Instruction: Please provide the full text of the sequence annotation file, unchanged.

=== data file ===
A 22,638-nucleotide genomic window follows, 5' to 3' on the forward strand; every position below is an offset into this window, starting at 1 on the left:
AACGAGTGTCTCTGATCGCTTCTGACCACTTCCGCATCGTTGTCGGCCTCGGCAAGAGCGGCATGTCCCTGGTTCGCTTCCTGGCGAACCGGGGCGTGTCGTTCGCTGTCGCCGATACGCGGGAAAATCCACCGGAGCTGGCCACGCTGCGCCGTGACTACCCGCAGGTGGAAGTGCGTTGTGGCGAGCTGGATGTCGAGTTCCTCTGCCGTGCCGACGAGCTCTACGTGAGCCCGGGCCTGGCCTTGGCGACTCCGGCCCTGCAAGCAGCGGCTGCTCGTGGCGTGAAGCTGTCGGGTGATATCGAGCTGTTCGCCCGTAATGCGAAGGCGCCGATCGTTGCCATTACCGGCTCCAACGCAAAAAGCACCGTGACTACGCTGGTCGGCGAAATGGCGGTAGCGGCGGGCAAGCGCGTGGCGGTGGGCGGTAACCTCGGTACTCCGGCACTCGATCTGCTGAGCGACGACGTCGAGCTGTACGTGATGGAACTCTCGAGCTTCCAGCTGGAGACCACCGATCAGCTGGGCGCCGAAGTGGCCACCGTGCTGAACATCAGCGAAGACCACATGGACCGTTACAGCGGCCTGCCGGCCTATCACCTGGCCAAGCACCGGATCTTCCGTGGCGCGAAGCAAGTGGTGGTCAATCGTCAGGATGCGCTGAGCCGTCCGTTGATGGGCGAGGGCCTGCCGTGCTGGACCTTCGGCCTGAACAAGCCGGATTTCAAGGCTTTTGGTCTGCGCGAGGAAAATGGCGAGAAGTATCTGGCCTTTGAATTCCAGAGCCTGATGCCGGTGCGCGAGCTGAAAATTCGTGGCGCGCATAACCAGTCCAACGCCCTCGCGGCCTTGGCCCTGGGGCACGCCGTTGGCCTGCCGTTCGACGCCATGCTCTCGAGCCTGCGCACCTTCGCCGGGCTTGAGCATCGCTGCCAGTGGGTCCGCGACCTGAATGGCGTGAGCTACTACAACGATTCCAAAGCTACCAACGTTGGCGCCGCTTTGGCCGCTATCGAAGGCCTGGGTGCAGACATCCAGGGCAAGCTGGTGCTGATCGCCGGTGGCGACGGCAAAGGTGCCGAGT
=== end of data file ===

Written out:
A 22,638-nucleotide genomic window follows, 5' to 3' on the forward strand; every position below is an offset into this window, starting at 1 on the left:
AACGAGTGTCTCTGATCGCTTCTGACCACTTCCGCATCGTTGTCGGCCTCGGCAAGAGCGGCATGTCCCTGGTTCGCTTCCTGGCGAACCGGGGCGTGTCGTTCGCTGTCGCCGATACGCGGGAAAATCCACCGGAGCTGGCCACGCTGCGCCGTGACTACCCGCAGGTGGAAGTGCGTTGTGGCGAGCTGGATGTCGAGTTCCTCTGCCGTGCCGACGAGCTCTACGTGAGCCCGGGCCTGGCCTTGGCGACTCCGGCCCTGCAAGCAGCGGCTGCTCGTGGCGTGAAGCTGTCGGGTGATATCGAGCTGTTCGCCCGTAATGCGAAGGCGCCGATCGTTGCCATTACCGGCTCCAACGCAAAAAGCACCGTGACTACGCTGGTCGGCGAAATGGCGGTAGCGGCGGGCAAGCGCGTGGCGGTGGGCGGTAACCTCGGTACTCCGGCACTCGATCTGCTGAGCGACGACGTCGAGCTGTACGTGATGGAACTCTCGAGCTTCCAGCTGGAGACCACCGATCAGCTGGGCGCCGAAGTGGCCACCGTGCTGAACATCAGCGAAGACCACATGGACCGTTACAGCGGCCTGCCGGCCTATCACCTGGCCAAGCACCGGATCTTCCGTGGCGCGAAGCAAGTGGTGGTCAATCGTCAGGATGCGCTGAGCCGTCCGTTGATGGGCGAGGGCCTGCCGTGCTGGACCTTCGGCCTGAACAAGCCGGATTTCAAGGCTTTTGGTCTGCGCGAGGAAAATGGCGAGAAGTATCTGGCCTTTGAATTCCAGAGCCTGATGCCGGTGCGCGAGCTGAAAATTCGTGGCGCGCATAACCAGTCCAACGCCCTCGCGGCCTTGGCCCTGGGGCACGCCGTTGGCCTGCCGTTCGACGCCATGCTCTCGAGCCTGCGCACCTTCGCCGGGCTTGAGCATCGCTGCCAGTGGGTCCGCGACCTGAATGGCGTGAGCTACTACAACGATTCCAAAGCTACCAACGTTGGCGCCGCTTTGGCCGCTATCGAAGGCCTGGGTGCAGACATCCAGGGCAAGCTGGTGCTGATCGCCGGTGGCGACGGCAAAGGTGCCGAGT